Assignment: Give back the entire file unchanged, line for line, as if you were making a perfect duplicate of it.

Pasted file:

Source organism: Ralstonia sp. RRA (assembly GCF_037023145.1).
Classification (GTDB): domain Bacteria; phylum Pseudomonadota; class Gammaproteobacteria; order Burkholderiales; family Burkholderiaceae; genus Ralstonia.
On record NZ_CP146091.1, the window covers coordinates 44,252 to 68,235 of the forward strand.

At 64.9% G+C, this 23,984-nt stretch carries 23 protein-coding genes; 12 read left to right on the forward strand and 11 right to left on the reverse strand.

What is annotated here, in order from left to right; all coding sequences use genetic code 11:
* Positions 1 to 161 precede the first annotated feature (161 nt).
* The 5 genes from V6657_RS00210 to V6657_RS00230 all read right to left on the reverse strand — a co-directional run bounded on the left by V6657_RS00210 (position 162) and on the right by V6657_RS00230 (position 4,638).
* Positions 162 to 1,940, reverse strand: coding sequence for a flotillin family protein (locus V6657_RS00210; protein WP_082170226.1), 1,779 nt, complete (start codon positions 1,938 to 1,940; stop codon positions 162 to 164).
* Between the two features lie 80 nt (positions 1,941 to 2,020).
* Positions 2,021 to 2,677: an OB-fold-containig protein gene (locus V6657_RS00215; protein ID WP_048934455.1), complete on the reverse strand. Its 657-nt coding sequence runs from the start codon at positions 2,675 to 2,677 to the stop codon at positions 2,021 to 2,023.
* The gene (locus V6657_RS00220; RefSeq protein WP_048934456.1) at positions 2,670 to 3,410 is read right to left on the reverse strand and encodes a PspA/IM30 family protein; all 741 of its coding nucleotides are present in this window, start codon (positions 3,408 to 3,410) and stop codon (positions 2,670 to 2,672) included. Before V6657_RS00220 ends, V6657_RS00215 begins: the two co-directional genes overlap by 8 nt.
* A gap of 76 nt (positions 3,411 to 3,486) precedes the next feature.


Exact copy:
Source organism: Ralstonia sp. RRA (assembly GCF_037023145.1).
Classification (GTDB): domain Bacteria; phylum Pseudomonadota; class Gammaproteobacteria; order Burkholderiales; family Burkholderiaceae; genus Ralstonia.
On record NZ_CP146091.1, the window covers coordinates 44,252 to 68,235 of the forward strand.

At 64.9% G+C, this 23,984-nt stretch carries 23 protein-coding genes; 12 read left to right on the forward strand and 11 right to left on the reverse strand.

What is annotated here, in order from left to right; all coding sequences use genetic code 11:
* Positions 1 to 161 precede the first annotated feature (161 nt).
* The 5 genes from V6657_RS00210 to V6657_RS00230 all read right to left on the reverse strand — a co-directional run bounded on the left by V6657_RS00210 (position 162) and on the right by V6657_RS00230 (position 4,638).
* Positions 162 to 1,940, reverse strand: coding sequence for a flotillin family protein (locus V6657_RS00210; protein WP_082170226.1), 1,779 nt, complete (start codon positions 1,938 to 1,940; stop codon positions 162 to 164).
* Between the two features lie 80 nt (positions 1,941 to 2,020).
* Positions 2,021 to 2,677: an OB-fold-containig protein gene (locus V6657_RS00215; protein ID WP_048934455.1), complete on the reverse strand. Its 657-nt coding sequence runs from the start codon at positions 2,675 to 2,677 to the stop codon at positions 2,021 to 2,023.
* The gene (locus V6657_RS00220; RefSeq protein WP_048934456.1) at positions 2,670 to 3,410 is read right to left on the reverse strand and encodes a PspA/IM30 family protein; all 741 of its coding nucleotides are present in this window, start codon (positions 3,408 to 3,410) and stop codon (positions 2,670 to 2,672) included. Before V6657_RS00220 ends, V6657_RS00215 begins: the two co-directional genes overlap by 8 nt.
* A gap of 76 nt (positions 3,411 to 3,486) precedes the next feature.